10 juveniles to watch for in the Breeders' Cup

October 5th, 2020

Five weeks out from the Nov. 6-7 Breeders’ Cup World Championships at Keeneland, the fields for the five juvenile events are slowly crystallizing.

Highlighting Key Breeders' Cup contenders

Let’s highlight two key contenders from each division, focusing on runners based in North America:

Breeders' Cup Juvenile

Essential Quality (Coady Photo/Keeneland)

Essential Quality: You can bet this undefeated Godolphin homebred will receive plenty of support in the Breeders’ Cup Juvenile (G1). After rallying through traffic to win his debut at Churchill Downs, the son of Tapit employed pace-tracking tactics to secure an eye-catching 3 1/4-length win in Keeneland’s 1 1/16-mile Breeders’ Futurity (G1).

Nabbing a Grade 1 win over the same track and distance as the Juvenile is a big positive, though Essential Quality did race a bit greenly down the homestretch, and he appears to paddle significantly with his left front leg. Those are two key factors handicappers will have to consider when analyzing his chances in the Breeders’ Cup.

Jackie’s Warrior: After winning his first three starts by daylight margins, including the Saratoga Special (G2) and Hopeful (G1), it’s safe to say Jackie’s Warrior is the most accomplished 2-year-old male in training. His Hopeful effort was breathtaking, as Jackie’s Warrior opened up a clear lead through fast fractions of :22.56, :44.83, and 1:08.33 before cruising home in the stakes-record time of 1:21.29.

It’s unclear yet whether Jackie’s Warior has the stamina to handle 1 1/16 miles. His lead in the Hopeful actually shrank from five lengths at the eighth pole to 2 1/4 lengths at the wire, though Jackie’s Warrior was wrapped up late. We’ll get a clearer idea of his distance proclivities when the Steve Asmussen trainee lines up in Saturday’s one-mile Champagne (G1) at Belmont Park.

Juvenile Fillies

Princess Noor (Benoit Photography)

Princess Noor: No 2-year-old filly has been as visually breathtaking this season as Princess Noor. Sold for $1.35 million and trained by Bob Baffert, Princess Noor is undefeated and completely unchallenged in three starts, dominating the Del Mar Debutante (G1) and Chandelier (G2) while barely getting out of a gallop.

But Princess Noor hasn’t defeated the toughest competition, and her winning times haven’t been especially quick. Given how easily she’s been winning, it’s possible Princess Noor has multiple faster gears in reserve. But until she displays them, we can’t know for sure.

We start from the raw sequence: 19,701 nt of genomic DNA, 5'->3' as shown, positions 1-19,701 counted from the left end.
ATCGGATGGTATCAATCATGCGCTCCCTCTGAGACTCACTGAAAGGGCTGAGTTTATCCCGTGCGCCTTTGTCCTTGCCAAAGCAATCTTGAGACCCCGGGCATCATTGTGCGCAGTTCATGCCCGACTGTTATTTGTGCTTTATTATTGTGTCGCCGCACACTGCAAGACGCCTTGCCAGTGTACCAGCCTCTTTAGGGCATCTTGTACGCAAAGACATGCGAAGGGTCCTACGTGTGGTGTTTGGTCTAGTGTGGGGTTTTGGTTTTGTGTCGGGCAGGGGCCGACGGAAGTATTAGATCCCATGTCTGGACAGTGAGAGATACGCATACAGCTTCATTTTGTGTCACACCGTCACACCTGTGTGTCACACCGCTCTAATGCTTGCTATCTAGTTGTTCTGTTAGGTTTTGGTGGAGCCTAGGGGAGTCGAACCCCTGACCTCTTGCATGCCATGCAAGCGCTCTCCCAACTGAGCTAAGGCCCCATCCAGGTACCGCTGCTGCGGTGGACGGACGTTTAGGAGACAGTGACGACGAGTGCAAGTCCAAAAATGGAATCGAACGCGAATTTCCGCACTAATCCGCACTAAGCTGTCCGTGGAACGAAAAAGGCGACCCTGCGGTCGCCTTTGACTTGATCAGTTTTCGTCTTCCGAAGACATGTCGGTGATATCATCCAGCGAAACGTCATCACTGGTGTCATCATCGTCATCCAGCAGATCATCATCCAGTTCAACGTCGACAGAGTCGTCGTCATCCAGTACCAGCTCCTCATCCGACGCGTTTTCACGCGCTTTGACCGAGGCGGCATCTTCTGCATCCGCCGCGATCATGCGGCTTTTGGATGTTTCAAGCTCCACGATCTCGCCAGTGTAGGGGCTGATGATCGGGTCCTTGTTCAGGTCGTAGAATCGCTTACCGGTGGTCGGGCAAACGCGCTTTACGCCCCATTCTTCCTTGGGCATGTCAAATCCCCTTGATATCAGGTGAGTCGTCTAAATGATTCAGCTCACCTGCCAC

Simply Ravishing: Like Princess Noor, Simply Ravishing is undefeated in three starts, and she arguably has fewer questions to answer from a speed and class perspective. The Kenny McPeek trainee has scored blowout victories in the P.G. Johnson S. and Alcibiades (G1), winning the latter by 6 1/4 lengths over the same track and 1 1/16-mile distance as the Juvenile Fillies (G1).

In the Alcibiades, Simply Ravishing led all the way to defeat a deep field including stakes winners Crazy Beautiful and Thoughtfully. Her final time of 1:43.58 was fast, suggesting Simply Ravising will be a formidable contender in the Breeders’ Cup.

Juvenile Turf

Gretzky the Great: Speed is clearly Gretzky the Great’s forte, though he’s far from a one-dimensional need-the-lead type. The son of 2016 Kentucky Derby (G1) winner Nyquist has rattled off three straight victories since finishing second in his debut, including stakes triumphs in the Soaring Free S. and Summer (G1) over the Woodbine turf course.

Gretzky the Great was particularly impressive in the Summer. After settling a couple lengths off the lead in second place, Gretzky the Great rallied past stakes winner Ready to Repeat and drew off for a 3 1/4-length triumph. By sprinting the final quarter-mile in an excellent :23 2/5, Gretzky the Great reach the finish line in a solid 1:34.53. European shippers are typically formidable in the Juvenile Turf (G1), but Gretzky the Great looms as a live contender for the home team.